Shoeless Joe, Iowa Cornfields and Surface Finishing Hyper-growth

A variation of a well-known movie quote is sound business advice, too.

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I’m not sure exactly why the movie “Field of Dreams” conjures up such warm feelings in me. The mystery of a Midwest cornfield; the strong connections to the game of baseball; the deep, powerful yet melodic voice of James Earl Jones; that the Dyersville, Iowa, farm on which it was filmed belonged to the relative of a boyhood neighbor. Whatever the reason, every few years I find myself watching that movie again, being drawn to the mysterious story of a family man, his struggling farm, his deceased father and the 1919 Black Sox scandal.

“If you build it, they will come.”

This quote is repeated by moviegoers, entrepreneurs and management consultants ad infinitum, the idea being that if we dare to dream, tolerate risk and build our fill-in-the-blank (bakery, retail store, auto body shop, surface finishing plant), the customers will respond in droves. All we must do is take the big step.

Forget for the moment that we all get the quote wrong; the mystifying voice that protagonist Ray Kinsella hears emanating from his cornfield actually whispers “If you build it, he will come.” The truth is, the version replacing the word he with the word they has become part of American movie lore and lexicon.

For some entrepreneurs, this quote becomes reality; they actually manifest the business ideas ruminating in their minds and open the doors, and the customers flood in. For some. For others, the entrepreneurial battlefield is littered with the remnants of those who built it and then they didn’t come. 

Years ago, I moved on from the traditional version of the quote and came up with my own variation. This new iteration stemmed from several experiences wherein our teams did build it, and they did come.

Some 15 years ago, our company acquired another surface finisher. We took a chance, paid the seller and began the hard work of combining two finishing companies—the people, the company cultures and the customers—into one operation. The risk was considerable. Contract surface finishing customers have many options, and it doesn’t take much for an underserved one to switch suppliers. We figured we would lose a few customers, but for the deal to work, those losses needed to be kept to a minimum. Six months later, we had not only lost very few, but the combined capabilities of the new firm induced many customers to transition even more work to us, to the point that we struggled to keep up and customer service suffered.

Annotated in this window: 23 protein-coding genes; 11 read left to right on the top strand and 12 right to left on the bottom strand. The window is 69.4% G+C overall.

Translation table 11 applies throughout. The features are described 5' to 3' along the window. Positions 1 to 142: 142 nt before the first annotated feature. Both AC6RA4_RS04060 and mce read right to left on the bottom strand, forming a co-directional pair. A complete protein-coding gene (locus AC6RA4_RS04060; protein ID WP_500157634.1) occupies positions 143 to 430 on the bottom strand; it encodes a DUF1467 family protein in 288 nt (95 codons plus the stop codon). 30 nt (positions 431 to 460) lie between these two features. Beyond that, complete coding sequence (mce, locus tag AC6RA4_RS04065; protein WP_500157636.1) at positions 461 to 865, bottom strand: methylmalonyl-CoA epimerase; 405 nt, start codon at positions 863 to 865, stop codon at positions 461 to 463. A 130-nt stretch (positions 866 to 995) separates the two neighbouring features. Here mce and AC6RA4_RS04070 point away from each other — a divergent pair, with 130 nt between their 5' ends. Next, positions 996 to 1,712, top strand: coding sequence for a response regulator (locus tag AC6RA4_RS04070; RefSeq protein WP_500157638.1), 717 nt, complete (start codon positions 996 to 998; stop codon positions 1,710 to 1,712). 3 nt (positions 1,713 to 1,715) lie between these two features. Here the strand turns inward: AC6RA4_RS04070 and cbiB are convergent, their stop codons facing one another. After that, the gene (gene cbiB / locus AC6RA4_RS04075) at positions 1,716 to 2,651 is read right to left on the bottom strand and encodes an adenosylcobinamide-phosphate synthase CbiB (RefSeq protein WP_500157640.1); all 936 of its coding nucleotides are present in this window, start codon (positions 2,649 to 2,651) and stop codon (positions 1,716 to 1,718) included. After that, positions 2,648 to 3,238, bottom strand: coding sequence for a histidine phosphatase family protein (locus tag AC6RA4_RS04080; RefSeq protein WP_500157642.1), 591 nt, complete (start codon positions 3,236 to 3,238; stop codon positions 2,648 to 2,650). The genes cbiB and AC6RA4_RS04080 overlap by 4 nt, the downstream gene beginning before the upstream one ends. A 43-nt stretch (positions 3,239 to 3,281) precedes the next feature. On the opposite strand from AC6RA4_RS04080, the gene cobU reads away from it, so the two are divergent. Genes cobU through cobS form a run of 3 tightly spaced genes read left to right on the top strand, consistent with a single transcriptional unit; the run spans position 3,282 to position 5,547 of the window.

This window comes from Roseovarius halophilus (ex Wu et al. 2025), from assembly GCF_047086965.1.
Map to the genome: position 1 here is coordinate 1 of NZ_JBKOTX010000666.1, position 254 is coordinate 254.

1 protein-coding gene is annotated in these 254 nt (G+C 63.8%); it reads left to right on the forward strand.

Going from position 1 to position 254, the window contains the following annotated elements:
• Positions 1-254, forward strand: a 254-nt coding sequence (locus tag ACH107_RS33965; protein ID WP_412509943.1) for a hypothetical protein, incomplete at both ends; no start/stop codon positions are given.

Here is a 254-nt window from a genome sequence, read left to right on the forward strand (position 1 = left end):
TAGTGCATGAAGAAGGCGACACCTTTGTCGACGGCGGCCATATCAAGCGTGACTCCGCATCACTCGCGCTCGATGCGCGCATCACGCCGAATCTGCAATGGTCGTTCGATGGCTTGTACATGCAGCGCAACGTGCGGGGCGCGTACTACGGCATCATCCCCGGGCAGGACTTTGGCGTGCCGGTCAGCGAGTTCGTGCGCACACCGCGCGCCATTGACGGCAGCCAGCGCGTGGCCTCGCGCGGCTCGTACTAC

We had a similar experience when ELV and RoHS directives prohibited hexavalent chrome, and we were among the first to engineer an alternative process. We built it, and boy did they come, to the point that capacity was soon overwhelmed and on-time delivery began to suffer.

Similarly, when our hook and hanger design business entered the material-handling cart space with a unique offering, demand took off at a rate much higher than our ability to service it, and we soon had more work than we could handle.

In each of these scenarios, our businesses suffered on several levels. Relationships with customers were strained, and some even found other suppliers. We pushed our people too hard in an attempt to meet demand, and the attitudes of some of our best people began to deteriorate. We stretched our equipment to its limit and forewent preventive maintenance, leading to later issues. 

“If you build it, and they do come, you had better be ready.” That’s now my mantra whenever we launch a new product or service.  We then go to work on contingency planning to ensure that, if they do come, we are ready for them. 

How do you make sure your business is ready? 

Employ scenario planning. How will the organization react if demand is 25 percent more than expected? 50 percent more? 250 percent more?

Devise contingency plans for people and capacity. Can we add temporary labor? Can we employ automation to ensure that our best people are used in the best way? Can we engage subcontractors? Even if subcontracting adds cost, it may be a small price to pay for keeping customers happy.

Manage the expectations of customers. Don’t overcommit on delivery, especially when demand is high and customers have few other options. Customers don’t like long lead times, but they have even less tolerance for missed delivery dates.

Finally, never dismiss the power of creativity and tenacity. There are times in business when we must take every advantage of strong demand and figure out solutions on the fly. A few years ago, I authored a eulogy of sorts for a good friend and mentor who had passed well before his time. In it, I noted that one of the my many life lessons attributable to him was that it is alright to go into something not quite sure how I’m going to work my way out of it, so long as I have the confidence that I will figure something out when the time comes.

With effective planning, communication, empathy, creativity and tenacity, we can meet strong demand, and our businesses can experience hyper-growth.

If you build it, and they do come, you had better be ready. 

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